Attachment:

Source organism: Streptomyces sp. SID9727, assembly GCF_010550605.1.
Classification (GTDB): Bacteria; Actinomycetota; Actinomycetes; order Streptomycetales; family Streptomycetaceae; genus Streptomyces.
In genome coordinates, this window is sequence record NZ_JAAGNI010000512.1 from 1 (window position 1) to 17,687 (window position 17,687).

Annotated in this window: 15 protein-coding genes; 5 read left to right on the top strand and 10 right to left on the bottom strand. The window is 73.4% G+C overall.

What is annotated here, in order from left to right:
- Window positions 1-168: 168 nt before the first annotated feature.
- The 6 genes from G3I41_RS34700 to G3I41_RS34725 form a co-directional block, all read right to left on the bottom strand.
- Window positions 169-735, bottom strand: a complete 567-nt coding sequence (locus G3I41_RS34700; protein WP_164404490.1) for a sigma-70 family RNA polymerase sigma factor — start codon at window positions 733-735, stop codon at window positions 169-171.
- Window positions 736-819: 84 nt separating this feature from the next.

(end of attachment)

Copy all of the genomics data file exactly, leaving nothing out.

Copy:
Source organism: Streptomyces sp. SID9727, assembly GCF_010550605.1.
Classification (GTDB): Bacteria; Actinomycetota; Actinomycetes; order Streptomycetales; family Streptomycetaceae; genus Streptomyces.
In genome coordinates, this window is sequence record NZ_JAAGNI010000512.1 from 1 (window position 1) to 17,687 (window position 17,687).

Annotated in this window: 15 protein-coding genes; 5 read left to right on the top strand and 10 right to left on the bottom strand. The window is 73.4% G+C overall.

What is annotated here, in order from left to right:
- Window positions 1-168: 168 nt before the first annotated feature.
- The 6 genes from G3I41_RS34700 to G3I41_RS34725 form a co-directional block, all read right to left on the bottom strand.
- Window positions 169-735, bottom strand: a complete 567-nt coding sequence (locus G3I41_RS34700; protein WP_164404490.1) for a sigma-70 family RNA polymerase sigma factor — start codon at window positions 733-735, stop codon at window positions 169-171.
- Window positions 736-819: 84 nt separating this feature from the next.